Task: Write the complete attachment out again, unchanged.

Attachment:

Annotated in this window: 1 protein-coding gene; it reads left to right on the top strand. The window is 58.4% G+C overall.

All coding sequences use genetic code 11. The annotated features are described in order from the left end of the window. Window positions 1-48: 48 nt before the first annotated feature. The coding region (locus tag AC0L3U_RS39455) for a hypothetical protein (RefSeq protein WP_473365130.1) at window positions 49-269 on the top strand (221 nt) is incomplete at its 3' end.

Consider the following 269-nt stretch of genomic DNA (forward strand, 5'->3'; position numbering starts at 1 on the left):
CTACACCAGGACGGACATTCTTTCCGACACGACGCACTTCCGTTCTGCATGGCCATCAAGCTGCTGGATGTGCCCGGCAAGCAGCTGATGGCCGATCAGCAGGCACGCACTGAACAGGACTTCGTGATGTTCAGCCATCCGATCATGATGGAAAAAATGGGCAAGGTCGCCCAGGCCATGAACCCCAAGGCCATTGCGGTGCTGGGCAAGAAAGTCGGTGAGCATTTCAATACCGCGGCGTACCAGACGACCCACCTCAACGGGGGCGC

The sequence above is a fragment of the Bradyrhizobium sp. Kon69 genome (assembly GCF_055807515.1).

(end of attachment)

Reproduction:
Annotated in this window: 1 protein-coding gene; it reads left to right on the top strand. The window is 58.4% G+C overall.

All coding sequences use genetic code 11. The annotated features are described in order from the left end of the window. Window positions 1-48: 48 nt before the first annotated feature. The coding region (locus tag AC0L3U_RS39455) for a hypothetical protein (RefSeq protein WP_473365130.1) at window positions 49-269 on the top strand (221 nt) is incomplete at its 3' end.

Consider the following 269-nt stretch of genomic DNA (forward strand, 5'->3'; position numbering starts at 1 on the left):
CTACACCAGGACGGACATTCTTTCCGACACGACGCACTTCCGTTCTGCATGGCCATCAAGCTGCTGGATGTGCCCGGCAAGCAGCTGATGGCCGATCAGCAGGCACGCACTGAACAGGACTTCGTGATGTTCAGCCATCCGATCATGATGGAAAAAATGGGCAAGGTCGCCCAGGCCATGAACCCCAAGGCCATTGCGGTGCTGGGCAAGAAAGTCGGTGAGCATTTCAATACCGCGGCGTACCAGACGACCCACCTCAACGGGGGCGC

The sequence above is a fragment of the Bradyrhizobium sp. Kon69 genome (assembly GCF_055807515.1).